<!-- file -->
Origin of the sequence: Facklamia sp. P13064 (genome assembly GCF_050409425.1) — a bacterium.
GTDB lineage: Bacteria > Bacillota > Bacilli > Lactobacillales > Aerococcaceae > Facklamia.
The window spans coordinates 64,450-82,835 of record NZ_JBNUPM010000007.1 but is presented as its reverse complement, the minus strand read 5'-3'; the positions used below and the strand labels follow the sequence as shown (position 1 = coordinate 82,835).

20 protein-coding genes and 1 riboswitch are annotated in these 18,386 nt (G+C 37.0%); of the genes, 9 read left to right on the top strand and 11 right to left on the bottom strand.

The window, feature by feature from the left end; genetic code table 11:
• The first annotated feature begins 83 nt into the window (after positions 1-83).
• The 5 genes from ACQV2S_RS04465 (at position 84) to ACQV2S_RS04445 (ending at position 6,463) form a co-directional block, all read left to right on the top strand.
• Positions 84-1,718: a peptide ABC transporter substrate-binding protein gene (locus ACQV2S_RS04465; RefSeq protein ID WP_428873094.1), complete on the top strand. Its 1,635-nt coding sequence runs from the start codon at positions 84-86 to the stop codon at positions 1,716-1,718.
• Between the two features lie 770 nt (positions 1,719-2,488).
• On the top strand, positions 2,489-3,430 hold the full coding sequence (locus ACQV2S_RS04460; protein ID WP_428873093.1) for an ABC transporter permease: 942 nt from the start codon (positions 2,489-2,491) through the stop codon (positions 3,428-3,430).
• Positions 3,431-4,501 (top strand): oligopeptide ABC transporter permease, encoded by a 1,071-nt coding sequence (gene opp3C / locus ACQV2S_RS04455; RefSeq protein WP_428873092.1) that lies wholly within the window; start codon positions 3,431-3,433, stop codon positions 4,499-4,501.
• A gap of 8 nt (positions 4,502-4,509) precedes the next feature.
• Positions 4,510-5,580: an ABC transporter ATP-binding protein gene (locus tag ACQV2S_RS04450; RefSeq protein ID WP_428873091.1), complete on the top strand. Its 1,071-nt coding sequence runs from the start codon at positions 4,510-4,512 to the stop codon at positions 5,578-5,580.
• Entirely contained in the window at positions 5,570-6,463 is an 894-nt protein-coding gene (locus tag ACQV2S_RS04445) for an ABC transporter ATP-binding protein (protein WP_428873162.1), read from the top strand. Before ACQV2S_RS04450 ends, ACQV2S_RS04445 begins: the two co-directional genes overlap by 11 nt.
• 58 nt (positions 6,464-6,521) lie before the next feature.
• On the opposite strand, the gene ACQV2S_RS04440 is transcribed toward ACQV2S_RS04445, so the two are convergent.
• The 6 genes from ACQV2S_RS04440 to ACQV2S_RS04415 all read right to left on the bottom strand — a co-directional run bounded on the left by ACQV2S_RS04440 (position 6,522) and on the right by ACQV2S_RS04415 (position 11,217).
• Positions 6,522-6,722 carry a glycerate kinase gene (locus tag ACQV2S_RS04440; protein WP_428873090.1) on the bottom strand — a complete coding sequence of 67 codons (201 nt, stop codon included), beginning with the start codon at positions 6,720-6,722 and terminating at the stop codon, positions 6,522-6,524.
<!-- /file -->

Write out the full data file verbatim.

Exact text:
Origin of the sequence: Facklamia sp. P13064 (genome assembly GCF_050409425.1) — a bacterium.
GTDB lineage: Bacteria > Bacillota > Bacilli > Lactobacillales > Aerococcaceae > Facklamia.
The window spans coordinates 64,450-82,835 of record NZ_JBNUPM010000007.1 but is presented as its reverse complement, the minus strand read 5'-3'; the positions used below and the strand labels follow the sequence as shown (position 1 = coordinate 82,835).

20 protein-coding genes and 1 riboswitch are annotated in these 18,386 nt (G+C 37.0%); of the genes, 9 read left to right on the top strand and 11 right to left on the bottom strand.

The window, feature by feature from the left end; genetic code table 11:
• The first annotated feature begins 83 nt into the window (after positions 1-83).
• The 5 genes from ACQV2S_RS04465 (at position 84) to ACQV2S_RS04445 (ending at position 6,463) form a co-directional block, all read left to right on the top strand.
• Positions 84-1,718: a peptide ABC transporter substrate-binding protein gene (locus ACQV2S_RS04465; RefSeq protein ID WP_428873094.1), complete on the top strand. Its 1,635-nt coding sequence runs from the start codon at positions 84-86 to the stop codon at positions 1,716-1,718.
• Between the two features lie 770 nt (positions 1,719-2,488).
• On the top strand, positions 2,489-3,430 hold the full coding sequence (locus ACQV2S_RS04460; protein ID WP_428873093.1) for an ABC transporter permease: 942 nt from the start codon (positions 2,489-2,491) through the stop codon (positions 3,428-3,430).
• Positions 3,431-4,501 (top strand): oligopeptide ABC transporter permease, encoded by a 1,071-nt coding sequence (gene opp3C / locus ACQV2S_RS04455; RefSeq protein WP_428873092.1) that lies wholly within the window; start codon positions 3,431-3,433, stop codon positions 4,499-4,501.
• A gap of 8 nt (positions 4,502-4,509) precedes the next feature.
• Positions 4,510-5,580: an ABC transporter ATP-binding protein gene (locus tag ACQV2S_RS04450; RefSeq protein ID WP_428873091.1), complete on the top strand. Its 1,071-nt coding sequence runs from the start codon at positions 4,510-4,512 to the stop codon at positions 5,578-5,580.
• Entirely contained in the window at positions 5,570-6,463 is an 894-nt protein-coding gene (locus tag ACQV2S_RS04445) for an ABC transporter ATP-binding protein (protein WP_428873162.1), read from the top strand. Before ACQV2S_RS04450 ends, ACQV2S_RS04445 begins: the two co-directional genes overlap by 11 nt.
• 58 nt (positions 6,464-6,521) lie before the next feature.
• On the opposite strand, the gene ACQV2S_RS04440 is transcribed toward ACQV2S_RS04445, so the two are convergent.
• The 6 genes from ACQV2S_RS04440 to ACQV2S_RS04415 all read right to left on the bottom strand — a co-directional run bounded on the left by ACQV2S_RS04440 (position 6,522) and on the right by ACQV2S_RS04415 (position 11,217).
• Positions 6,522-6,722 carry a glycerate kinase gene (locus tag ACQV2S_RS04440; protein WP_428873090.1) on the bottom strand — a complete coding sequence of 67 codons (201 nt, stop codon included), beginning with the start codon at positions 6,720-6,722 and terminating at the stop codon, positions 6,522-6,524.